because if you remember how that day played out for the afternoon that the vote was coming in in 2008 the story in the headline was hillary clinton wins. she follows up the win on new hampshire with a win in nevada. >> right. >> then they started doing the computations. these take a while and these are estimates in terms of the national convention delegates but it took about eight hours in 2008 to run the numbers on the national convention delegates and then the obama campaign was able to say, well, look, we're playing a longer game here that has to do with national convention delegates and because hillary clinton's support was so concentrated in the southern part of the state we got one extra delegate, so the obama campaign by the day after was probably winning the headline battle but on the day of in 2008, hillary clinton did. >> well, we have something more to disaggregate later today and tomorrow, of course, according to that, steve, thank you so much. let's bring in nbc's political director and moderate of "meet the press" chuck todd. can you explain for everybody watching how this all fits into the race for president, iowa and new hampshire and now we have this in nevada and how does this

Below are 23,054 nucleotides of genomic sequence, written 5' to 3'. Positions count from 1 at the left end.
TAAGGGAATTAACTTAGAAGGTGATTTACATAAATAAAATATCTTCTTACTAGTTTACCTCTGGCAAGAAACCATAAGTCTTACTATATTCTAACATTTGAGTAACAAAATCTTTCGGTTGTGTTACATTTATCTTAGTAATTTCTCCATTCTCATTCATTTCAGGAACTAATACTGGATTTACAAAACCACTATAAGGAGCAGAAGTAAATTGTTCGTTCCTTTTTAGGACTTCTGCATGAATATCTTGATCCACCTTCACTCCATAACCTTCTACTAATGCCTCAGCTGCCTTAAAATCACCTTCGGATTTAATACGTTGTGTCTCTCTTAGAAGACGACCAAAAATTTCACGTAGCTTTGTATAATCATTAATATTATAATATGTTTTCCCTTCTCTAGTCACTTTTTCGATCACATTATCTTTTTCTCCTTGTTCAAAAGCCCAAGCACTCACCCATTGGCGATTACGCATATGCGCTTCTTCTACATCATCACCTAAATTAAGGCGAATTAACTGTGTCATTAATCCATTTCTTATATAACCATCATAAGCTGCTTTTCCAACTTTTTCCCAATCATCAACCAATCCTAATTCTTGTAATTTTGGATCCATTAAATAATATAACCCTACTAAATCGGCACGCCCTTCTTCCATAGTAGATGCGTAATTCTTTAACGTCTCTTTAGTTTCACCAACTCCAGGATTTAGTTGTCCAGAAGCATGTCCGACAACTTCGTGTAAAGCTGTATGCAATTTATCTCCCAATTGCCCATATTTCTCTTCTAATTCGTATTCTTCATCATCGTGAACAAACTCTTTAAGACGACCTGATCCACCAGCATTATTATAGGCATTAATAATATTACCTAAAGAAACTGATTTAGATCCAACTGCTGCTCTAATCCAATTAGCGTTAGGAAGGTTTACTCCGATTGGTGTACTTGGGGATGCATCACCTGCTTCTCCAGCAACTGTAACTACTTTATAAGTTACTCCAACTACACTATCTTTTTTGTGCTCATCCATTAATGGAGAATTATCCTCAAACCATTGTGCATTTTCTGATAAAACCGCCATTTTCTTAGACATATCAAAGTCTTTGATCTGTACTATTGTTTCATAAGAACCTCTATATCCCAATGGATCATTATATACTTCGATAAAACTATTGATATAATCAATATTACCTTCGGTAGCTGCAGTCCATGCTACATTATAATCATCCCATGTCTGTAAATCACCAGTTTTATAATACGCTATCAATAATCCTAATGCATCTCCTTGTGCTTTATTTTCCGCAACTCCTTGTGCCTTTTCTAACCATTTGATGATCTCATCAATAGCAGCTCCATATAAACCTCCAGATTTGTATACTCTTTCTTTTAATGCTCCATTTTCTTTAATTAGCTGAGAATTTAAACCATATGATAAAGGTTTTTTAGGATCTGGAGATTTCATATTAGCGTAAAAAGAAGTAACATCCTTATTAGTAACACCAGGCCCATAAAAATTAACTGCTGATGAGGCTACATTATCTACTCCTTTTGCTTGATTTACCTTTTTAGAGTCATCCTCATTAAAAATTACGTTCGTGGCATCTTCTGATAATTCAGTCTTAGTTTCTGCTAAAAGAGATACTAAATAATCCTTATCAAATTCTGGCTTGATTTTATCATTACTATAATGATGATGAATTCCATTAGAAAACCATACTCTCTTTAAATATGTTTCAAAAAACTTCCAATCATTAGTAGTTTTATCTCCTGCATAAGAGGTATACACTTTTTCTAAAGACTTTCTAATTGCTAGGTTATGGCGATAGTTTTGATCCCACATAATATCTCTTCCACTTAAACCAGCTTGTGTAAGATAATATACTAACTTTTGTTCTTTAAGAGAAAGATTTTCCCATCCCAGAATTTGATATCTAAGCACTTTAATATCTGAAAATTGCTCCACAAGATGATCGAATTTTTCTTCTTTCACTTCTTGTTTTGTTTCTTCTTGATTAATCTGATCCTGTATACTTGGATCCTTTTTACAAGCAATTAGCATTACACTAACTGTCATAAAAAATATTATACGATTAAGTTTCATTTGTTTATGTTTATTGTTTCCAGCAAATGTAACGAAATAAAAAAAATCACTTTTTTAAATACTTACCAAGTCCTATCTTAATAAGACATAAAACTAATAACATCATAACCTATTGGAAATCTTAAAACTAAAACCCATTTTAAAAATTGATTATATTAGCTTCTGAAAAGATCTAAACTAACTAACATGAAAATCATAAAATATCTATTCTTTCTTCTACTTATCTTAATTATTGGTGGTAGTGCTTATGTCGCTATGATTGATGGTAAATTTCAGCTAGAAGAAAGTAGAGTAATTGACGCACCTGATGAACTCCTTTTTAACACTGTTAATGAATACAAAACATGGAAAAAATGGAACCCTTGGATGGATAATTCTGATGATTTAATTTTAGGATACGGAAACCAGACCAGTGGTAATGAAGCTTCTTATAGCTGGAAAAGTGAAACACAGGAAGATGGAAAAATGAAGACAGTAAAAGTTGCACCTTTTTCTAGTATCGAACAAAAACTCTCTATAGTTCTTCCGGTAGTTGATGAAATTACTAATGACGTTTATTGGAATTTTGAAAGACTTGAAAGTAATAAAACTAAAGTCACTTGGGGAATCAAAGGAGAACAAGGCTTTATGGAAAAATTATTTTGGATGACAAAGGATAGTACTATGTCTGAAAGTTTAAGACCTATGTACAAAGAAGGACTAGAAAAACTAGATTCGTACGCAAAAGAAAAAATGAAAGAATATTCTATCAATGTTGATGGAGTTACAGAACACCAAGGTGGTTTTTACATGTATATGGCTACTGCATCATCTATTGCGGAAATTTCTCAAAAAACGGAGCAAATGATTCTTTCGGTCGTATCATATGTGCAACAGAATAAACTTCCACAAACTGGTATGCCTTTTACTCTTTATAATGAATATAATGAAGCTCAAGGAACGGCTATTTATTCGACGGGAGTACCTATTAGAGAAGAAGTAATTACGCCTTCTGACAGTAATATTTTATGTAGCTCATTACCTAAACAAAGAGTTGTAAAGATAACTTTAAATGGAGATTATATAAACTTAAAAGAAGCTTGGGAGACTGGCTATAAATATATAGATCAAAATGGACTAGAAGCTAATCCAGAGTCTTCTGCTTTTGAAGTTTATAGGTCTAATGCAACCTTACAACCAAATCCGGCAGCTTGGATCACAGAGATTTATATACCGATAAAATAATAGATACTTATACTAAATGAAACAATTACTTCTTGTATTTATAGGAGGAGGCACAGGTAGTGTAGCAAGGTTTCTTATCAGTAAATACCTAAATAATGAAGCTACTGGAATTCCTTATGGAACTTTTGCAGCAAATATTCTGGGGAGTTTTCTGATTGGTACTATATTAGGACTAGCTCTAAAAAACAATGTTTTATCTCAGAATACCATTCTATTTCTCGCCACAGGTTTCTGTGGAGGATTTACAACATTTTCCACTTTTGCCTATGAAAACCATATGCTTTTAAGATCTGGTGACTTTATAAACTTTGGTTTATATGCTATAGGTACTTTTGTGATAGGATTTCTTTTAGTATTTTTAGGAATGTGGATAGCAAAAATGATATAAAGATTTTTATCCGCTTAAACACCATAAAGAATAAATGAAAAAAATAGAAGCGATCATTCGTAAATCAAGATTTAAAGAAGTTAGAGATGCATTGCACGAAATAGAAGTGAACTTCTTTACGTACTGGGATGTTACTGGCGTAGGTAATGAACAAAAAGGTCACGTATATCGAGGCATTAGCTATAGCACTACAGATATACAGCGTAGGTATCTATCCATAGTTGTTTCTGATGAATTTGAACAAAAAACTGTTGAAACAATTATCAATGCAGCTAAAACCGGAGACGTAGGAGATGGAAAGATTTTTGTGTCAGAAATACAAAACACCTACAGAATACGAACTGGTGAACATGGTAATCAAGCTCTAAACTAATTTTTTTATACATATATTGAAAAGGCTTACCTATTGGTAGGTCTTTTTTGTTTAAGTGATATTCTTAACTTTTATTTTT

lead into the south carolina democratic primary next week in south carolina and then super tuesday a week later? >> well, look, to me the game here for sanders is what? to prove he can beat her. how do you prove you can beat her. by starting to win in more diverse states. it's one thing to win in iowa and new hampshire, it's another. to me this is why this is such an important day, more for sanders than it is for clinton in this respect. this is the easiest first shot he has over the next ten days, the easiest first shot he has to win a diverse state. and the fact that it comes first is more of a benefit to him, right? because he needs time and he needs momentum. a victory for him in a state that's 30% to 40% nonwhite in the electorate, which is what this will be, it's very winnable for him. the rules are -- play to his strength, same-day voter registration, he brings out a lot of new people. that's why it's so important. if he comes up short, and even though you can sit there and say, well, this is a state she won, she's a -- the problem for